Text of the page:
OpenSSL 1.1.x & TLS 1.3

Looking under the hood, it looks like OpenSSL 1.1.1a is the default install on FreeBSD 12.0-RELEASE base. We use Squid 4.4 & Apache 2.4.37 both of which had to be recompiled.

Just a few notes if you share a similar configuration:

  • build /usr/ports/security/openssl111/ or use pkg
## modify /etc/make.conf to reflect

DEFAULT_VERSIONS+=ssl=openssl111

## modify httpd.conf to reflect something similar to these:

SSLProtocol -SSLv3 -TLSv1 -TLSv1.1 +TLSv1.2 +TLSv1.3 
SSLCipherSuite TLS_AES_256_GCM_SHA384:TLS_CHACHA20_POLY1305_SHA256:TLS_AES_128_GCM_SHA256:ECDHE-RSA-AES256-GCM-SHA384:ECDHE-RSA-AES128-GCM-SHA256:ECDHE-RSA-AES128-SHA

Once all modifications are finalized, restart Apache and fire up https://www.ssllabs.com/ssltest/ to verify.

To verify with Squid, use

$ squid -v
Squid Cache: Version 4.4
Service Name: squid

This binary uses OpenSSL 1.1.1a 20 Nov 2018. For legal restrictions on distribution see https://www.openssl.org/source/license.html

Please note the above configuration purposely disables SSLv3 & TLSv1.0-1.1 – only TLSv1.2 and 1.3 are enabled with corresponding ciphersuites. All other connections will fail.

Alaska – The Last Frontier

Danskoya (Norway), Hokkaido (Japan) and Alaska (USA) are three places I’d like to visit someday with my wife & kids.

The serenity, blistering cold, vast spaces of wilderness, tributaries of flowing rivers & lakes, majestic coastlines, the rich history of local natives are just some of the reasons why I am drawn to these remote places.

I don’t spend a lot of time watching television. But if I do, I set aside time to enjoy documentary shows about Alaska on the Discovery Channel, PBS and other stations.

The blog post title is one of those shows alongside “The Last Alaskans”, “Life Below Zero”, “Alaskan Bush People” and many others.

What I find most fascinating with these shows are the endless stories about survival in the outdoors, family and ancestral history, team work with family members & neighbors, passed on traditions and rituals and most importantly – being responsible by taking advantage of opportunities to the fullest.


yours truly, @warehouseninja

Bootable USB Drives with Rufus

written by Pete Batard, this neat tool helps you create bootable USB drives of various types of operating systems. It supports .img and .iso source files just to name a few.

The software is free & open-source and can be downloaded from https://rufus.ie/

At Danskoya.com, we utilize Rufus to create & maintain bootdisks for Windows 10 and FreeBSD. It has proven to be very valuable for all our hardware/software deployments.

WebRTC in Firefox & Chrome

If you don’t need WebRTC, you can disable it:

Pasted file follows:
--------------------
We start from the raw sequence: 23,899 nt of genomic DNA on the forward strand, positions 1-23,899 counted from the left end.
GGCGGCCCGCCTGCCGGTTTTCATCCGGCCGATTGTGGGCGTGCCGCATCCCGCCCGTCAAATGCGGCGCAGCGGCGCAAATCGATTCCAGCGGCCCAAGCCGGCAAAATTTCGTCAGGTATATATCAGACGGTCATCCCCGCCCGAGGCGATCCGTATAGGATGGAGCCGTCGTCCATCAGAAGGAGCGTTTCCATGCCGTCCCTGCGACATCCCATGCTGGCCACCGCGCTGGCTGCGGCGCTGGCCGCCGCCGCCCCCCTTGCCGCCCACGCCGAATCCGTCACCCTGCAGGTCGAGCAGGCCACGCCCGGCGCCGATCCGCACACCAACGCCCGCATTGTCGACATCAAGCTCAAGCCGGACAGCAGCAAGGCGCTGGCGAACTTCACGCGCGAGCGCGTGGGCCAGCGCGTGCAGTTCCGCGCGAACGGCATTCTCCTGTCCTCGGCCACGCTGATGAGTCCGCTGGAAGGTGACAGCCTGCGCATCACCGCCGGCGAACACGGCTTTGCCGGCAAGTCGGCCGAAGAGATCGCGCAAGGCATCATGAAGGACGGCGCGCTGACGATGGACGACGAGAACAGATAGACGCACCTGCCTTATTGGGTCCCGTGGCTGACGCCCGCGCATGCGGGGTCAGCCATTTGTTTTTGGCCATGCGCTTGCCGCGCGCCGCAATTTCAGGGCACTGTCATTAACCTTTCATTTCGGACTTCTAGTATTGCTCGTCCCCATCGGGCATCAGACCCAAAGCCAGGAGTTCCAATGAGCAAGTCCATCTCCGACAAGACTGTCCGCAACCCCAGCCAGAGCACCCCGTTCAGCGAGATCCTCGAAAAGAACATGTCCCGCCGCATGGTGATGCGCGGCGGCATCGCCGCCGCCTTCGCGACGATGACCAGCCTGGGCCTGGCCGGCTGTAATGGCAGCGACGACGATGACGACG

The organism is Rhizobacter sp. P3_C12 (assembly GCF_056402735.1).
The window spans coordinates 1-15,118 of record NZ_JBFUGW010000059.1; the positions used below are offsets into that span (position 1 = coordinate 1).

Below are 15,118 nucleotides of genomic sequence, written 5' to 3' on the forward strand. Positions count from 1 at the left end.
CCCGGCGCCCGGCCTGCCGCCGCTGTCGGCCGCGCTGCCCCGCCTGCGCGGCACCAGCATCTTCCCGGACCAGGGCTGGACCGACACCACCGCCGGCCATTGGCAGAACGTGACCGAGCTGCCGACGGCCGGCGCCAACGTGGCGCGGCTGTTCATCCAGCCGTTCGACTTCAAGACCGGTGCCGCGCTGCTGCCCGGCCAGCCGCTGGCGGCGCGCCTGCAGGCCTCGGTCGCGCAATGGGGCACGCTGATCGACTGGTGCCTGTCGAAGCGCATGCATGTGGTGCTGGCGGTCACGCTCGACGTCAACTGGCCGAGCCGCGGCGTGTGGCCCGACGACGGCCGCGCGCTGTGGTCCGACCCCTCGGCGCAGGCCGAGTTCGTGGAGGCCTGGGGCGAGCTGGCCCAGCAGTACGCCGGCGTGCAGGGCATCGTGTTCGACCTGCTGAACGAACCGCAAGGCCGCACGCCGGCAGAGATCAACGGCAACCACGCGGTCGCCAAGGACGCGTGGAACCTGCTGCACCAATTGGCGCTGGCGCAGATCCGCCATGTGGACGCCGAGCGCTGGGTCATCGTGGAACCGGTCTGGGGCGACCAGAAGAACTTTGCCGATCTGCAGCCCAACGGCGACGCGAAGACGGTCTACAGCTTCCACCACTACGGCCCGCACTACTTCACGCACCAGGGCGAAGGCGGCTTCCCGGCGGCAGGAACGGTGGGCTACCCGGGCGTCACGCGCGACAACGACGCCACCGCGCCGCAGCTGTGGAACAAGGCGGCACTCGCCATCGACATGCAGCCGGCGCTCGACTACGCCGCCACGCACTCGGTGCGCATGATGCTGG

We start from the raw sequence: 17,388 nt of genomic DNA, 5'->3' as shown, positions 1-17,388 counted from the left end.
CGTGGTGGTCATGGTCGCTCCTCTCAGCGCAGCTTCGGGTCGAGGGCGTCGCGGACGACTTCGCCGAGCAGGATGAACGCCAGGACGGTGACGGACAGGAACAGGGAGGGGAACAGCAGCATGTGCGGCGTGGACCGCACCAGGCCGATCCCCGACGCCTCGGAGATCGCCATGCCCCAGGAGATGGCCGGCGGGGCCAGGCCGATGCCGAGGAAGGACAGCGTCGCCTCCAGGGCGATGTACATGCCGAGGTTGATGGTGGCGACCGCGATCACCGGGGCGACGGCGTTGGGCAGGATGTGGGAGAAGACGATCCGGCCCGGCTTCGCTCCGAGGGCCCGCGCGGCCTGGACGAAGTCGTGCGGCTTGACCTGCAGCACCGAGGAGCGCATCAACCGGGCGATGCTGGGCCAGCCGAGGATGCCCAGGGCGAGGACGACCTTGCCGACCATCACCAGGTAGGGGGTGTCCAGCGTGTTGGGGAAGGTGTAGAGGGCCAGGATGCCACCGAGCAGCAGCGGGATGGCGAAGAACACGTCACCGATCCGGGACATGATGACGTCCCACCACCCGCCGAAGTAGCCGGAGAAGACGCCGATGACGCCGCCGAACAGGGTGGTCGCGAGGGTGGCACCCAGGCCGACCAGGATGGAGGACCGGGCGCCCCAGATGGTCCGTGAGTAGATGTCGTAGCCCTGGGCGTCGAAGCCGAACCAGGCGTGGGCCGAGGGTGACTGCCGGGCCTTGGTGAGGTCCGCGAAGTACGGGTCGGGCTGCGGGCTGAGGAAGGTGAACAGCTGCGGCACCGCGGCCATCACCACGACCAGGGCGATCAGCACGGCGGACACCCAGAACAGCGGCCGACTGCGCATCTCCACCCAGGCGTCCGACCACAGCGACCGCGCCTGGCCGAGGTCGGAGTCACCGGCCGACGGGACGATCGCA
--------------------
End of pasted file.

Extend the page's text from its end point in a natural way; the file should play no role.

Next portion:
In Firefox, type about:config in the URL bar then search for media.peerconnection.enabled, highlight it then right-click and select Toggle to set the Value to false

In Chrome, install the WebRTC Leak Prevent plugin by Aaron Horler and set the IP-handling policy to Disable non-proxied UDP (force proxy)

To test both browsers for IP-address leaks, use https://whoer.net

VirtualBox, FreeBSD, Squid & Reverse SSH Tunnels

Update: 4/23/20 – if Squid 4.11 chokes with http_port 1.2.3.4:listening_port and /etc/rc.conf is configured for DHCP, modify it to http_port listening_port and the reverse tunnel should work again.

***

Update: 4/10/20 – just quick note that using “localhost” with these reverse tunnels will not work if SSHD, Squid or some other service is configured to use a specific IP address. Use the format “-R local_port:1.2.3.4:remote_port” where 1.2.3.4 is the correct and actual IP address.

There has been countless articles written about these subjects. Regardless, I want to share my own experience.

***

  1. Install VirtualBox for Windows 10
  2. Install FreeBSD as a Guest OS
  3. Install & configure Squid
  4. Configure VirtualBox to run FreeBSD headless

Once that is up and running, get a solid VPS from Vultr, install FreeBSD as guest OS and use it as a jump host.

The basic idea is to create a reverse SSH tunnel (1st -R option) from the machine that runs VirtualBox/FreeBSD (sitting behind NAT) to your Vultr/FreeBSD VPS. The reason being is that there’s no way to SSH (forward tunnel) into the VirtualBox/FreeBSD endpoint directly.

Don’t forgot to setup a key-based authentication w/ no passphrase between the two endpoints.

Here’s the full command:

/usr/bin/ssh -i /path/to/sshkey -N -o ServerAliveInterval=60 -o ServerAliveCountMax=3 -o ExitOnForwardFailure=yes -R 2020:localhost:3030 -R 4040:localhost:5050  username@1.2.3.4 -p 5678

Let’s break it down:

2020 is a port (Vultr/FreeBSD) that will forward requests to port 3030 of Squid (VirtualBox/FreeBSD)

4040 is a port (Vultr/FreeBSD) that will forward requests to port 5050 of SSHD (VirtualBox/FreeBSD)

1.2.3.4 is the IP address and 5678 is the SSHD listening port (Vultr/FreeBSD)

When the local Squid instance running under Vultr/FreeBSD is used as an HTTP forwarding proxy, by default, you’ll be seen by web sites under the IP/hostname you’ve assigned it to. The fun part is that you can configure it to forward proxy requests through the reverse SSH tunnel (2nd -R option) to the VirtualBox/FreeBSD/Squid endpoint using a child <-> parent relationship. And as a result, your web browsing sessions will be seen by web sites under the public (internet facing) IP/hostname of the VirtualBox/FreeBSD/Squid endpoint.

cache_peer 127.0.0.1 parent squid_port 0 no-query no-digest
never_direct allow all

The code above must be added to the Squid configuration file running on your Vultr/FreeBSD VPS. “squid_port” must reflect the actual port number Squid is configured to listen to (default is 3128).

In my example, the parent Squid is on Vultr/FreeBSD, the child Squid is on VirtualBox/FreeBSD. Both endpoints MUST have Squid running and listening. Don’t forget to apply lock-down as usual.